A number of fans are prognosticating that the A.J. money this year could be as high as $5-$6 million through arbitration, and that he’d probably leave as soon as he could, despite public announcements that he would like to stay in San Francisco. They think that money could go towards another hitter on the market that would improve the offense to compensate for plugging Torrealba into the lineup.

But are they right?

Well, one can start with that amount of money he’d make this year, even if he went to arbitration. He is, after all, coming off of his worst year offensively since being a rookie, as well as having some much publicized deficiencies with his double play rate. While he’s still a promising young player (only a year older than Torrealba), he’s not likely to receive a raise of 50% or more through arbitration. And if he signs a longer term deal, Sabean is likely to make it a lower base salary with incentives or option years, as he has with other players recently. So the money would not likely make as big a difference as some think.

Behind that is the issue of pitching matchups. The Giants in 2003 were one of the worst hitting teams against right handed pitching, and getting A.J., a left handed bat, was a key part of raising that average and evening out the offense. This year, the Giants were 5th in the league against RHP, batting .270 (league leaders St. Louis and Colorado each hit .276). While that rise had as much to do with the re-emergence of J.T. Snow as a hitter, taking A.J. out of the equation would hurt the team.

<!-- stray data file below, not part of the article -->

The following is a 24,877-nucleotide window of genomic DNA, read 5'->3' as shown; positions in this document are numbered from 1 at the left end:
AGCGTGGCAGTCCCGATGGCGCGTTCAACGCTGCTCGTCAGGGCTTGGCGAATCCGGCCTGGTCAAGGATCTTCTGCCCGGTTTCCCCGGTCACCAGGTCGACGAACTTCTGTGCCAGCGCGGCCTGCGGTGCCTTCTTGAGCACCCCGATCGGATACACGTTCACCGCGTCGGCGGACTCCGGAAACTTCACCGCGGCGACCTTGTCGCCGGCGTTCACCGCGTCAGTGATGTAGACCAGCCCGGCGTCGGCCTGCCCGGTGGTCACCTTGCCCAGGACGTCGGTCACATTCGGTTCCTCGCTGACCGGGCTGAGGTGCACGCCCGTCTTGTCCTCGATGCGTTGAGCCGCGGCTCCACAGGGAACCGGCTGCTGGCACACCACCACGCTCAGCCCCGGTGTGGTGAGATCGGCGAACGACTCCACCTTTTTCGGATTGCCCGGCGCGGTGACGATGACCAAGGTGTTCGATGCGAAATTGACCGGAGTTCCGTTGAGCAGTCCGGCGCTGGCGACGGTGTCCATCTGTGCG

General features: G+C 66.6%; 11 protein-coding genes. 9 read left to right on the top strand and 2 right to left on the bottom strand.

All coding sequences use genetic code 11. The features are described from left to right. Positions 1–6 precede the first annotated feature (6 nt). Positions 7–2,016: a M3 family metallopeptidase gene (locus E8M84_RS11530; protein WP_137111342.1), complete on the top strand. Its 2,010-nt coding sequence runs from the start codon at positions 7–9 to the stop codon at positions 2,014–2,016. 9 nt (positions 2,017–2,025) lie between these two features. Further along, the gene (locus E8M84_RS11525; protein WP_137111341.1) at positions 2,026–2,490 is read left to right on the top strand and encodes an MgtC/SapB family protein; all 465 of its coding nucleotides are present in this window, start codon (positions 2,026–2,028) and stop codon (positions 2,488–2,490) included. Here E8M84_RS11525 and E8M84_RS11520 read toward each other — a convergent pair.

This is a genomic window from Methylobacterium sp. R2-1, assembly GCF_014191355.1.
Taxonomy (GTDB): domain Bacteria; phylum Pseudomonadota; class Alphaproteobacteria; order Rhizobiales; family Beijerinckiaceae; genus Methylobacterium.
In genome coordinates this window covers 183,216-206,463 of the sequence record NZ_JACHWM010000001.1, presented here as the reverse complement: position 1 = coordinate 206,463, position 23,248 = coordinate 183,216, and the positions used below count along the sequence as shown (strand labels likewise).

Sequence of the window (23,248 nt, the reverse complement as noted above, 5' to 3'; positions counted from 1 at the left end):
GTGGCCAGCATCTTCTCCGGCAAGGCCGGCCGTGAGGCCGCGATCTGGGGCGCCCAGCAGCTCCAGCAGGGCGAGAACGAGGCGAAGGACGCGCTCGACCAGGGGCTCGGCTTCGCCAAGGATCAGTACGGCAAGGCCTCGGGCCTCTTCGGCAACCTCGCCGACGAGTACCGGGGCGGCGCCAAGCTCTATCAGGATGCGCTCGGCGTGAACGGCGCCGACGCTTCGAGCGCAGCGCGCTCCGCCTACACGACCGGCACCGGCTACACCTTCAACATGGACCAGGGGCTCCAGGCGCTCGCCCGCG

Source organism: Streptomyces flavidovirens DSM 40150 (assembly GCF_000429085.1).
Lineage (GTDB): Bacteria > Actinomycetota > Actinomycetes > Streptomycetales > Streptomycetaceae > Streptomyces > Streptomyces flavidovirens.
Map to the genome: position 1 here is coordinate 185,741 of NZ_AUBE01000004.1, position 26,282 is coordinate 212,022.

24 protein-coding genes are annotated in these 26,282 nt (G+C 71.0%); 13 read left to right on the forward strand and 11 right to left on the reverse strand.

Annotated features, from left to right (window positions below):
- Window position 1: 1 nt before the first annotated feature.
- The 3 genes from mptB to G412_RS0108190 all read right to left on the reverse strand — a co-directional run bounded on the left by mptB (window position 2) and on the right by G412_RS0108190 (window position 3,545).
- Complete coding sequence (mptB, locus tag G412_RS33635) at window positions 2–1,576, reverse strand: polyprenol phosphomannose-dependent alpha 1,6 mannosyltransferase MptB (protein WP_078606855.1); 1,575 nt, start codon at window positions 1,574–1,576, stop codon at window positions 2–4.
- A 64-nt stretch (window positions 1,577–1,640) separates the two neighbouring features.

But perhaps the most unexamined factor in this dilemma is each catcher’s pitch-calling. The way a catcher calls a game, and knows a pitcher’s stuff and uses it right, can make a difference in a pitcher’s performance. It makes enough of one that some top pitchers (like Greg Maddux) often have unofficial ‘personal catchers’ they may use or request.

While A.J. and Yorvit had similar overall Catcher ERA’s (the ERA while that catcher is in the game; A.J.-4.23, Yorvit-4.47), I took a closer look, looking at each catcher’s numbers with the 6 most important pitchers on the staff: Jason Schmidt, Kirk Rueter, Brett Tomko, Jerome Williams, Dustin Hermanson, and Noah Lowry. That way, we could take out the gas can bullpen’s effect and see how the catchers handled the pitchers they caught the most. The results were interesting.